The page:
The methods used were developed on the framework of the project entitled ‘Detection of new research and innovation fronts. Analysis of knowledge flows in the scientific domain, industry and society in the field of energy efficiency’ (ref.: CSO2014-51916-C2-1-R), funded by the Spanish Ministry of the Economy and Competitiveness.

Conflicts of Interest

The authors declare no conflicts of interest.


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Figure 1. Conference of Rectors of Spanish Universities (CRUE) report findings, 2010 and 2017.
Figure 1. Conference of Rectors of Spanish Universities (CRUE) report findings, 2010 and 2017.
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Figure 2. Annual evolution of Green and Sustainable Science and Technology (GSST) publications in WoS database. Source: Compiled by authors based on Web of Science information.
Figure 2. Annual evolution of Green and Sustainable Science and Technology (GSST) publications in WoS database. Source: Compiled by authors based on Web of Science information.
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Figure 3. Number of Spanish GSST papers listed in WoS, 1994–2017. Source: Compiled by authors based on Web of Science information.
Figure 3. Number of Spanish GSST papers listed in WoS, 1994–2017. Source: Compiled by authors based on Web of Science information.
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Figure 4. Number of papers by topic (Spain and world mean). Source: Compiled by authors based on Web of Science information.
Figure 4. Number of papers by topic (Spain and world mean). Source: Compiled by authors based on Web of Science information.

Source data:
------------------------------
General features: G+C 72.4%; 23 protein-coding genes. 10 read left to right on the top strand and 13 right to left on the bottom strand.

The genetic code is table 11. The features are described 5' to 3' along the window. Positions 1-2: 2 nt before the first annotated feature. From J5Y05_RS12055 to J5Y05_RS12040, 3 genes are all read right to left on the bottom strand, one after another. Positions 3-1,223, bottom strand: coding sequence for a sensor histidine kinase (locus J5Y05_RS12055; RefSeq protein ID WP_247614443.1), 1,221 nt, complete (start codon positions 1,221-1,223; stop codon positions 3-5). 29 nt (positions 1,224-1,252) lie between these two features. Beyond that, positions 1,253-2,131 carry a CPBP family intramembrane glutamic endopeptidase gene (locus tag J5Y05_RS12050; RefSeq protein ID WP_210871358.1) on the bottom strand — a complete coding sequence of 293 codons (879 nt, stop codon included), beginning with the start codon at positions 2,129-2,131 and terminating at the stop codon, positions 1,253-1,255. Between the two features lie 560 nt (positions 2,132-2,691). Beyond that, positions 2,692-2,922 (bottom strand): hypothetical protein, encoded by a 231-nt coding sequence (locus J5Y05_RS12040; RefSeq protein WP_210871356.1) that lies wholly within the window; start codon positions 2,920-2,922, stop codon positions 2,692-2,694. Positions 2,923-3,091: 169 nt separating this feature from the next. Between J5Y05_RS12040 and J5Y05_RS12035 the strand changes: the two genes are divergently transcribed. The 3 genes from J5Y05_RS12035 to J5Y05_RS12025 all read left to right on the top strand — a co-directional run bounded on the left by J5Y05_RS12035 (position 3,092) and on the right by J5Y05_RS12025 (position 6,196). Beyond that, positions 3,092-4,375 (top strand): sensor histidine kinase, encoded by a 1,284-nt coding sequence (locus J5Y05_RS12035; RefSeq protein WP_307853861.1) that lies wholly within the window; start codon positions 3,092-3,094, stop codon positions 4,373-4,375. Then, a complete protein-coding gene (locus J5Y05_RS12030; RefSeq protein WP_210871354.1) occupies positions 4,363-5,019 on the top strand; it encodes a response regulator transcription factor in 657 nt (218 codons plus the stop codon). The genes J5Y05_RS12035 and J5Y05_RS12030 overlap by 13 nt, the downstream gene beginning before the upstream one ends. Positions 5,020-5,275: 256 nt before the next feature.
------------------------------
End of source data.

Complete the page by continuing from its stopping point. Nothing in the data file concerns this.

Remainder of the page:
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Figure 5. Distribution by city of GSST papers authored in Spain. Source: Compiled by authors based on Web of Science information.
Figure 5. Distribution by city of GSST papers authored in Spain. Source: Compiled by authors based on Web of Science information.
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Figure 6. Countries of origin of Spanish universities’ major partners. Source: Compiled by authors based on Web of Science information.
Figure 6. Countries of origin of Spanish universities’ major partners. Source: Compiled by authors based on Web of Science information.
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Figure 7. Total sustainability-related projects and Spanish participation. Source: Compiled by authors based on CORDIS information.
Figure 7. Total sustainability-related projects and Spanish participation. Source: Compiled by authors based on CORDIS information.